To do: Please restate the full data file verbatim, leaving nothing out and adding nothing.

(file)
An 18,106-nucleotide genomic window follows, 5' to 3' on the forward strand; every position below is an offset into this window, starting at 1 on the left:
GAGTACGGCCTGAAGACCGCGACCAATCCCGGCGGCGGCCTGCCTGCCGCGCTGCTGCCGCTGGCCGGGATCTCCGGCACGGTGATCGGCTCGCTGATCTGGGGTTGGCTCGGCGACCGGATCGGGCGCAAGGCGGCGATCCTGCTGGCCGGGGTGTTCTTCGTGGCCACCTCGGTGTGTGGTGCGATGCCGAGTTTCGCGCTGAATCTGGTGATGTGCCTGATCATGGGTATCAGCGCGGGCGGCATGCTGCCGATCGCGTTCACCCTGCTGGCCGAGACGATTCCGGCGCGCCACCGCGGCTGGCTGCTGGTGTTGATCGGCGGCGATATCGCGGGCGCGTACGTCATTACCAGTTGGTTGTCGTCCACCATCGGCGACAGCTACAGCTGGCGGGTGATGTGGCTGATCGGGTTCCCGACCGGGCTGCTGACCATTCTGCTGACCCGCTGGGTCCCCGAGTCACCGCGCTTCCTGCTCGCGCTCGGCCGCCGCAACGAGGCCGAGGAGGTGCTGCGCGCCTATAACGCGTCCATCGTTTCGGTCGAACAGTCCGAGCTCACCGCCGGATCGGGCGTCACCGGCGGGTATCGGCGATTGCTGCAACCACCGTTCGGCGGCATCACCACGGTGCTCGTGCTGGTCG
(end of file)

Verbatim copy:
An 18,106-nucleotide genomic window follows, 5' to 3' on the forward strand; every position below is an offset into this window, starting at 1 on the left:
GAGTACGGCCTGAAGACCGCGACCAATCCCGGCGGCGGCCTGCCTGCCGCGCTGCTGCCGCTGGCCGGGATCTCCGGCACGGTGATCGGCTCGCTGATCTGGGGTTGGCTCGGCGACCGGATCGGGCGCAAGGCGGCGATCCTGCTGGCCGGGGTGTTCTTCGTGGCCACCTCGGTGTGTGGTGCGATGCCGAGTTTCGCGCTGAATCTGGTGATGTGCCTGATCATGGGTATCAGCGCGGGCGGCATGCTGCCGATCGCGTTCACCCTGCTGGCCGAGACGATTCCGGCGCGCCACCGCGGCTGGCTGCTGGTGTTGATCGGCGGCGATATCGCGGGCGCGTACGTCATTACCAGTTGGTTGTCGTCCACCATCGGCGACAGCTACAGCTGGCGGGTGATGTGGCTGATCGGGTTCCCGACCGGGCTGCTGACCATTCTGCTGACCCGCTGGGTCCCCGAGTCACCGCGCTTCCTGCTCGCGCTCGGCCGCCGCAACGAGGCCGAGGAGGTGCTGCGCGCCTATAACGCGTCCATCGTTTCGGTCGAACAGTCCGAGCTCACCGCCGGATCGGGCGTCACCGGCGGGTATCGGCGATTGCTGCAACCACCGTTCGGCGGCATCACCACGGTGCTCGTGCTGGTCG